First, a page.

New Spring ISD attendance zones to ease crowding, set school feeder paths

New Spring ISD attendance zones to ease crowding, set school feeder pathsThe Spring ISD board of trustees approved new attendance zone boundaries at its March 21 board meeting to provide relief for overcrowded schools and to plan for the new school buildings that will open in 2020.


SISD Superintendent Rodney Watson said the shifts are designed to distribute enrollment more evenly and to create clearer feeder patterns—which determine the sequence of schools a student will attend—to the district’s high schools.


“It is almost impossible to have clean feeder patterns in this district,” SISD Chief Communication Officer Tiffany Dunne-Oldfield said, referring to the district’s size and uneven shape.


Under the current feeder patterns, all but one of the district’s middle schools sends eighth-graders to two or more different high schools.


A middle school building and three ninth-grade campuses are among the new facilities approved by SISD voters in November 2016 as part of a $330 million bond referendum.


When the new middle school opens in 2020 and the new feeder patterns take effect, only two SISD middle schools will send students to multiple high schools, Dunne-Oldfield said.


Attendance boundary changes will begin to take effect in the 2017-18 school year, starting with shifts at the elementary and middle school levels.


Changes to attendance boundaries are needed immediately to respond to uneven enrollment distribution in the district, Dunne-Oldfield said.


Four elementary schools, three middle schools and all three high schools currently operate near or above capacity, while other schools in less populated areas of the district— such as Heritage Elementary School—operate at below 85 percent capacity, according to the district’s statistics.


The boundary changes that will take effect this fall will shift some students from overcrowded schools—such as Clark Elementary School, which is operating at 130 percent capacity—to nearby schools that have room for growth.


Changes to the district’s middle school boundaries will be phased in over the course of several years. The first set of changes will take place in 2017-18 and will provide relief to overcrowded middle schools until the new building opens in 2020.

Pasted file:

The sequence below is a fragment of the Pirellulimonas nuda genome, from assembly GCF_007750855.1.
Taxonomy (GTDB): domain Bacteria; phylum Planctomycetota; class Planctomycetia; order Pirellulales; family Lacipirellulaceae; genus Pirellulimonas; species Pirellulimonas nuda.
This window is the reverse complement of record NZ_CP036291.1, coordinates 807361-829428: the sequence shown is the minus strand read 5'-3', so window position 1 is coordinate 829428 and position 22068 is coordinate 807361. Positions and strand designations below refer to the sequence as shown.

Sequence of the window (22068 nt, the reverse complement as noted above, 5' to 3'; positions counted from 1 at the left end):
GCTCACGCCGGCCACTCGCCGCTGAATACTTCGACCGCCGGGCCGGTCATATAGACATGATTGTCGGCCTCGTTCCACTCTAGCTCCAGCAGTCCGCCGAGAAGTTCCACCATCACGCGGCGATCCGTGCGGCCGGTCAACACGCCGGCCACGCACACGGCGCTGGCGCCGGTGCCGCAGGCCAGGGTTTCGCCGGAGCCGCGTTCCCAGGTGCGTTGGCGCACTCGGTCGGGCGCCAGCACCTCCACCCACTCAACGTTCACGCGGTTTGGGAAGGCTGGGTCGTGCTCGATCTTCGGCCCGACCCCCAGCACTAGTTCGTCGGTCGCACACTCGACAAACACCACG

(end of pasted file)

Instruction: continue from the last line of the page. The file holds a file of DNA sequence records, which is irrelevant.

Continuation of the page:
Initial boundary changes will include movement between Wells, Bammel and Dueitt middle schools. For example, only neighborhoods south of FM 1960 will send students to Bammel Middle School beginning this fall. Final boundaries will be set when the new middle school opens.


New Spring ISD attendance zones to ease crowding, set school feeder pathsThe new boundaries for district high schools will go into effect in the 2020-21 school year when the three planned ninth-grade buildings open.


Under the new boundaries, a portion of the area now zoned to Spring High School, including neighborhoods east of Aldine-Westfield Road and south of Marshall Elementary School, will attend Dekaney High School. In addition, an eastern portion of an area now zoned for Westfield High School north of FM 1960 will attend Spring High School. A part of the area now zoned for Dekaney High School will attend Westfield High School.


The district held several community meetings in February and March to gather feedback on the changes.


Dunne-Oldfield said comments included concerns about lower academic performance and lower quality extracurricular activities at Dekaney.


“We understand that the high school boundaries are transformational,” Dunne-Oldfield said.


In response to these and other comments, the district said students enrolled in grades 11 and 12 when the changes take effect will be able to remain at their current schools if the schools can accommodate them.


Detailed information about the boundary changes is available at the district website, www.springisd.org.

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